Saturday, August 15, 2020

flower never taken

 When her husband died 

Four months ago, three and a half

Years after her death, gone was any trace

Of  fifty four years of tangential

Acquaintance that edged friendship,

The letters, visits, phone calls here

To Nicolet, Japan,  Petersham, Brockton,

New Haven

Assumption the thread

They were happy for nine years

We were merely friends

We couldn't save each other

There would always be a train station

The saying goodbye

Transitions, she said, we see each

Other in transitions

Not her wedding

Not her illness

Not her death

Just a brother and sister

Going somewhere else

overhear one-an-other

We looked at this at Friday Evening Conversation, from an interview with Jorie Graham:

 PM: And after Snowden?

JG: After Snowden—(even though he just stands in for a much larger and pre-existing crisis)—the feeling of writing “for a reader”—be that reader one’s self, an imagined other, a muse, God, whatever poets have posited or imagined over the centuries—was perhaps, for me, almost unconsciously replaced by the feeling of “writing for the random overhearing forces.” That’s a huge shift. An address to someone or something not “hearing” but “overhearing”—an algorithm, an NSA scanner, a program such as Prism—is a very different kind of a conversation. Your voice changes. You internalize it of course. So you’re overhearing yourself as well as hearing yourself. It’s a vortex, but also a new kind of confessional. Only there is something very random and also indiscriminate—ruthless as well as deeply disinterested—which is your interlocutor. When John Stuart Mill wrote that “eloquence is heard, poetry is overheard,” he could probably never have imagined the digital eavesdropping of our moment. So yes. That.

PM: So your fascination with the fragment came from that? You have used it since your collection Swarm, but of course here it is more pronounced.

JG: The force, the system, we now interact with—what we know as “the world”—would fragment anything it interacts with. Paradoxically, you have to learn the fragment to speak with that world. To maintain integrity. Yes, you give in to the machinic, but then you take it into yourself and you force humanity, and personal singularity, back into it. It’s complicated. It’s partial. It’s a hybrid you make at best. But you have to fight to stay whole. More than ever. Physically, bodily, spiritually, morally. Also intellectually—but that’s the least important part of it.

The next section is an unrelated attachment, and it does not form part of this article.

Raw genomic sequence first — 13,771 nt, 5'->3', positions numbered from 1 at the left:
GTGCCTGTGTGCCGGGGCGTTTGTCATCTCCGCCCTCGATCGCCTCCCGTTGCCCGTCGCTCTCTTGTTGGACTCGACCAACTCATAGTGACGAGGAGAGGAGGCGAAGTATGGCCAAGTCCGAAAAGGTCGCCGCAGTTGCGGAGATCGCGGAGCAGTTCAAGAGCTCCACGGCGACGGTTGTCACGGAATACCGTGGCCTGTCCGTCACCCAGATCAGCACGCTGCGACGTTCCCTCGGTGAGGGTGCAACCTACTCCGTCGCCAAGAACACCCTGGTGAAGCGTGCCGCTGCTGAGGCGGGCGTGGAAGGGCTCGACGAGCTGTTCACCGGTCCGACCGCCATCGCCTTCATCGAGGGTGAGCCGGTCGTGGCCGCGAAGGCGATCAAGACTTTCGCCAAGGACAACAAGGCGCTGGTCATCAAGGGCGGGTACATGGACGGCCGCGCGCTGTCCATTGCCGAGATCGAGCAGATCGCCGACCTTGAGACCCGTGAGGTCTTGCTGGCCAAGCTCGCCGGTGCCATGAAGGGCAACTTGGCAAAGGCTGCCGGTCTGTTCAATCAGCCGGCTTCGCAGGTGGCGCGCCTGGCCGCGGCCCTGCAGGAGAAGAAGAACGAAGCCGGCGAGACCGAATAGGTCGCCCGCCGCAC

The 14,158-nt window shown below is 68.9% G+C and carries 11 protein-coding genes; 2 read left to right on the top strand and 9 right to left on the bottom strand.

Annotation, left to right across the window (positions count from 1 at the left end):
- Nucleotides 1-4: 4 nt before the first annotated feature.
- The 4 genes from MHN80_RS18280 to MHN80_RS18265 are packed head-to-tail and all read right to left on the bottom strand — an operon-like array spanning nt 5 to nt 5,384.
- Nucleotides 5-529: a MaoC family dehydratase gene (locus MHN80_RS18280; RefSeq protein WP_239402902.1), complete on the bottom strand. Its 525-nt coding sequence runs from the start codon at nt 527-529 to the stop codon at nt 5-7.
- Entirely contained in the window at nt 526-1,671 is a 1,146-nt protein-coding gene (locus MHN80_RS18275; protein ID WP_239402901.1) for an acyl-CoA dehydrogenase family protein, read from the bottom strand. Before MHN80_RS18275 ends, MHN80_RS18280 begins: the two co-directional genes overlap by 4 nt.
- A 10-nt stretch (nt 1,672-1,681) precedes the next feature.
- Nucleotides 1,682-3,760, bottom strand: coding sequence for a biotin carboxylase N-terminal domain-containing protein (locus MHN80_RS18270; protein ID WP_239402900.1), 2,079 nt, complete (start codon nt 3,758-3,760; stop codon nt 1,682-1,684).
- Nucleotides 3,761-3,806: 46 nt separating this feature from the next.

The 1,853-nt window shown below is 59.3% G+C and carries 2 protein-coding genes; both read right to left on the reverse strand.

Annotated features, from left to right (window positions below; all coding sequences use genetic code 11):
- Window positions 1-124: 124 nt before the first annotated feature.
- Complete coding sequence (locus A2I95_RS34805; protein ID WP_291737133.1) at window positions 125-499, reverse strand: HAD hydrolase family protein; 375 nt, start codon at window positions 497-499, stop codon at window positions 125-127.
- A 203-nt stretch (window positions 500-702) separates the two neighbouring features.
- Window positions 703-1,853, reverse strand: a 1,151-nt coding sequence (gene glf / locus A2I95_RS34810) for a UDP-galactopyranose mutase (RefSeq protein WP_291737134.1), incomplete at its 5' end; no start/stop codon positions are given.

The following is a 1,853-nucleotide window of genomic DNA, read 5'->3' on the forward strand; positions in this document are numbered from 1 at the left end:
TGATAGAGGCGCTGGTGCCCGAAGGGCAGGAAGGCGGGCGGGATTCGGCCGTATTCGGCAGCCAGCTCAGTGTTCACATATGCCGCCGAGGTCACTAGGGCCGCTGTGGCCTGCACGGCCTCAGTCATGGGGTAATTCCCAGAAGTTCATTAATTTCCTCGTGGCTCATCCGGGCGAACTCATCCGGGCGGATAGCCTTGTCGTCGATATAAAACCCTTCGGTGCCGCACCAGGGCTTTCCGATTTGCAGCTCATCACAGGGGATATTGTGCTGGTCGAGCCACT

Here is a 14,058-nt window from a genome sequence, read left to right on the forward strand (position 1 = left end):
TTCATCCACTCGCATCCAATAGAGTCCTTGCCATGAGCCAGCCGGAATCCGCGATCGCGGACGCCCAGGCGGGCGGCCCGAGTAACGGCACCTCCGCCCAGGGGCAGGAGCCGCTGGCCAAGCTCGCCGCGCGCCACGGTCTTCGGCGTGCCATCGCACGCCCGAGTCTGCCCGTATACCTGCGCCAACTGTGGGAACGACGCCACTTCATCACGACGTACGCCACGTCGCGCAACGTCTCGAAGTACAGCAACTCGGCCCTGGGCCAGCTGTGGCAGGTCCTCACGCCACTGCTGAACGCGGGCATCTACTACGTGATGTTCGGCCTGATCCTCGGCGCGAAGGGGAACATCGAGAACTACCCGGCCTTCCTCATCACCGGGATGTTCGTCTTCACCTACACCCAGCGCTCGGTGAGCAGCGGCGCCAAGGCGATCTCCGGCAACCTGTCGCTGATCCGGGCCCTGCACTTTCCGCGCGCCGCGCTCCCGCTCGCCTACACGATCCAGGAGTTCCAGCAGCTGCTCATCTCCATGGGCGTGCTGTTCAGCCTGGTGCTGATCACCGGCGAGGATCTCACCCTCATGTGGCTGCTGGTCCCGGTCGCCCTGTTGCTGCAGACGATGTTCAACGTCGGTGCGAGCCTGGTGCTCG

(--from, In Conversation with Jorie Graham, on Literary Hub, by Peter Mishler, Feb 23, 2018)

Hölderlin said in a poem that we are a sign that is not read. I add that we are a sound that is not heard.

Poetry overhears.

Until we dwell poetically we are not read, nor heard.

What does it mean to dwell poetically?

Listen to the sound of what is being said. Perceive world sound.

Overhear one-an-other!

Friday, August 14, 2020


To give one’s life for

Another is foolishness —

Unless you see whole

corrosion fatigue

We each want rest, re-

spite, not doubt and worry, clear

space mockery free

Thursday, August 13, 2020

hide and perceive

 Silence leaves the world

Alone;  Jesus enters it —

Hears, prefers, real sound

leben ohne warum

 Do I want to understand why I am here and alive on this planet?


Just the fact of it is enough.

Wednesday, August 12, 2020

it becomes too much

The Republican Party might not be racist. But, “You have to be comfortable having a racist as president.” (—Stuart Stevens, author of It Was Always a Lie)

Something frightening is happening.

He’s skillful at mocking and insulting women. 

Especially women of color.

Tuesday, August 11, 2020

heaven the whole daylong

Trailer for film “Zen For Nothing” ends with these words:  

whatever you may think

it’s gone already

I've been thinking about my life. 

Nothing seems good enough.

Clare of Assisi wanted the privilege of owning nothing. She mostly got it.

Then I remember George Gershwin, Louie Armstrong and Ella Fitzgerald gave us "I Got Plenty O' Nuttin." 

Whatchoo got?

Monday, August 10, 2020

being is being-made

 Or, sat (Sanskrit for ‘being’) is sat-faction, (facio, facere, feci, factus: Latin for ‘to make‘, or ‘do’). Thus, sat-is-faction.

What this country needs:

1. An intelligent, compassionate leader.

2. Someone who refuses to cultivate acrimony and discord.

3. Anyone who will lift the cloud of despair and angry depression.

You can’t always get what you need, but, let’s just say it — we know what we want.

hiroshima and nagasaki wail

              (haiku after original child bomb)

America learned

Seventy five years ago

Watching heartless death

Sunday, August 09, 2020

no choice


To allow oneself to be carried away by a multitude of conflicting concerns, to surrender to too many demands, to commit oneself to too many projects, to want to help everyone in everything, is to succumb to the violence of our times.”  —Thomas Merton 


muted mudra

            (a forlorn haiku)

No explanations

Suffice — Nagasaki bomb —

Abject cruelty